Whenever the offseason commences and players feel comfortable signing with the collective bargaining situation, the New York Yankees will be spending. If there’s one guarantee we’ll make, it’s that.
They may not spend correctly, but they will spend.
And speaking of spending correctly, this organization has failed to do that with pitching over and over. Say what you want about Gerrit Cole, but it’s obvious he’s not worth $79 million more than the largest contract for a starting pitcher in history. He’s just not.
Then you look at this offseason when the front office thought giving Corey Kluber $11 million for one year after he had hardly pitched since the start of 2019 was a good idea. Yeah, he threw a no-hitter, but this acquisition was supposed to pay dividends in the postseason.
Not only did the Yankees get bounced in the AL Wild Card Game, but even if Kluber was logging meaningful innings in the ALDS, we can safely assume he would’ve gotten shelled because he owned a 5.06 ERA after coming off the injured list. The Rays would’ve abused him.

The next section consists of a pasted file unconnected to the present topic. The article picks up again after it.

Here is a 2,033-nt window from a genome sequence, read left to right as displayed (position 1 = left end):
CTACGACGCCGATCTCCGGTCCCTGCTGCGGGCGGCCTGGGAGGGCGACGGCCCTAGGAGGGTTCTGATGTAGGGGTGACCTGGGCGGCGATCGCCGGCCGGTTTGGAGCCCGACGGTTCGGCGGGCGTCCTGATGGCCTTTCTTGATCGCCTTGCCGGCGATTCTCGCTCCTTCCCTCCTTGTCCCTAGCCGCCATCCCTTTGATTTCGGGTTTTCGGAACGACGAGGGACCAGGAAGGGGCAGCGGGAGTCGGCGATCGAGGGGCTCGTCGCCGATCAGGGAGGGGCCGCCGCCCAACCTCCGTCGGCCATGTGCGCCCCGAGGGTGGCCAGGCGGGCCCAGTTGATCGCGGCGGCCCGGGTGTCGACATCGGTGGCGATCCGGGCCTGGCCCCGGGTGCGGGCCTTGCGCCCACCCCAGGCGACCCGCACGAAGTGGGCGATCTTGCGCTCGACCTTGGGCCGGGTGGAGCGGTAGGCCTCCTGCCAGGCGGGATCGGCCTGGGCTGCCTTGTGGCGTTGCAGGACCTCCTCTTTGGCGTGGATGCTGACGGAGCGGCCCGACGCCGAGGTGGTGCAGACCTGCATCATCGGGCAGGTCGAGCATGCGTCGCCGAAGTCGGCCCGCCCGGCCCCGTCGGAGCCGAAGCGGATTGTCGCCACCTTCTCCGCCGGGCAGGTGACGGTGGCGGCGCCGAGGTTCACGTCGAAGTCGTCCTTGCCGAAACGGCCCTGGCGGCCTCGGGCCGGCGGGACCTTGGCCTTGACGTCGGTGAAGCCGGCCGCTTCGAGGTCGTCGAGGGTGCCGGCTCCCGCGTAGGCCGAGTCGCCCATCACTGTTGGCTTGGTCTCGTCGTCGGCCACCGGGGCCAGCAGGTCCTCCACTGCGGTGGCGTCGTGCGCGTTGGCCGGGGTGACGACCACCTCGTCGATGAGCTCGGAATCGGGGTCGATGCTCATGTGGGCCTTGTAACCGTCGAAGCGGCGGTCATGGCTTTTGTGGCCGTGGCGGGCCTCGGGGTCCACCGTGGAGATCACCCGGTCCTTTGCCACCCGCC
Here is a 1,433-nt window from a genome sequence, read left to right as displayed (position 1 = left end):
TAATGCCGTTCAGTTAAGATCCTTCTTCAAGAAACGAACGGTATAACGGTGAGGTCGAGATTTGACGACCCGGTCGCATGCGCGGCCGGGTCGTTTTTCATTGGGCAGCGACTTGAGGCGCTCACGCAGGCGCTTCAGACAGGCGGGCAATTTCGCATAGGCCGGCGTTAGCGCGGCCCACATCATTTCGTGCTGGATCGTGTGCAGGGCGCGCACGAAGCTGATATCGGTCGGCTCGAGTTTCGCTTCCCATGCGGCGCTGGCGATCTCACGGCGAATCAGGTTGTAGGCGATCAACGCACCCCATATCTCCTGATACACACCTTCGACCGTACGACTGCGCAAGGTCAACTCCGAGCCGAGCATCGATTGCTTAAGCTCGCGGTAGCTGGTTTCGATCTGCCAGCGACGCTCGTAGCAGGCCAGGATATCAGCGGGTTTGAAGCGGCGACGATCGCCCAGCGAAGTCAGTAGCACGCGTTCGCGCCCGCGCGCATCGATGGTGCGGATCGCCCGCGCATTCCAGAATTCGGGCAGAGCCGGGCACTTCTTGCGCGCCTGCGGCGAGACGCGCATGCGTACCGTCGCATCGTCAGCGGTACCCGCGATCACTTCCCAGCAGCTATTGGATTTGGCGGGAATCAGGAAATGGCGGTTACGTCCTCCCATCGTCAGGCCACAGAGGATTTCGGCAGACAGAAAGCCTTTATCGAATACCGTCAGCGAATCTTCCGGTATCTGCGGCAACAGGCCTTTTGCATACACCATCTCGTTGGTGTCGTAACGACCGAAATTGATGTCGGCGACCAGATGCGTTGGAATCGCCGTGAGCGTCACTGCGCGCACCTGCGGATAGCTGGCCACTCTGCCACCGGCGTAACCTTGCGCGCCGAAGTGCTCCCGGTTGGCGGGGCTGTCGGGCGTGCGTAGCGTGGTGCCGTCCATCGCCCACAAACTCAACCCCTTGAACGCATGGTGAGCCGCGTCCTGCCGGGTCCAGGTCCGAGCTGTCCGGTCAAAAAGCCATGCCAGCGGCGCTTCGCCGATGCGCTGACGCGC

So can we not connect the Yankees to previously successful starting pitchers coming off major injuries who haven’t pitched in a really long time? Justin Verlander and Noah Syndergaard should not be of any interest this offseason.
Corey Kluber’s signing proves the Yankees need to avoid Justin Verlander and Noah Syndergaard.
All in all, Kluber, after throwing just 36.2 total innings in 2019 and 2020, finished with 80 innings and zero postseason starts in 2021.
Verlander led MLB in 2019 with 223 innings and has pitched six total innings since. Syndergaard, who’s been plagued by injury issues throughout his career, has thrown two total innings over that span after hitting a career-high mark of 197.2 in 2019.
If you had to pick one, Syndergaard entering his age-29 is a lot more encouraging than Verlander entering his age-39. But the focus should be on effective arms who have proven to be available, not flyers who you might think will perform well or those who may have higher ceilings “if this” than somebody else.
The Yankees would be better off with Max Scherzer, Kevin Gausman, Marcus Stroman, Alex Wood and/or Anthony DeSclafani than taking a chance on someone who probably won’t be able to give you a full season’s workload and will likely hit bumps in the road with their recovery.
These kinds of moves just hardly ever work out for New York, so there’s no sense in repeating moribund history.
And if you don’t like any of the other available free agent options, then maybe a trade is best. There are plenty of available position players the Yankees can spend on. Don’t force it with the pitching staff in a weak/questionable class.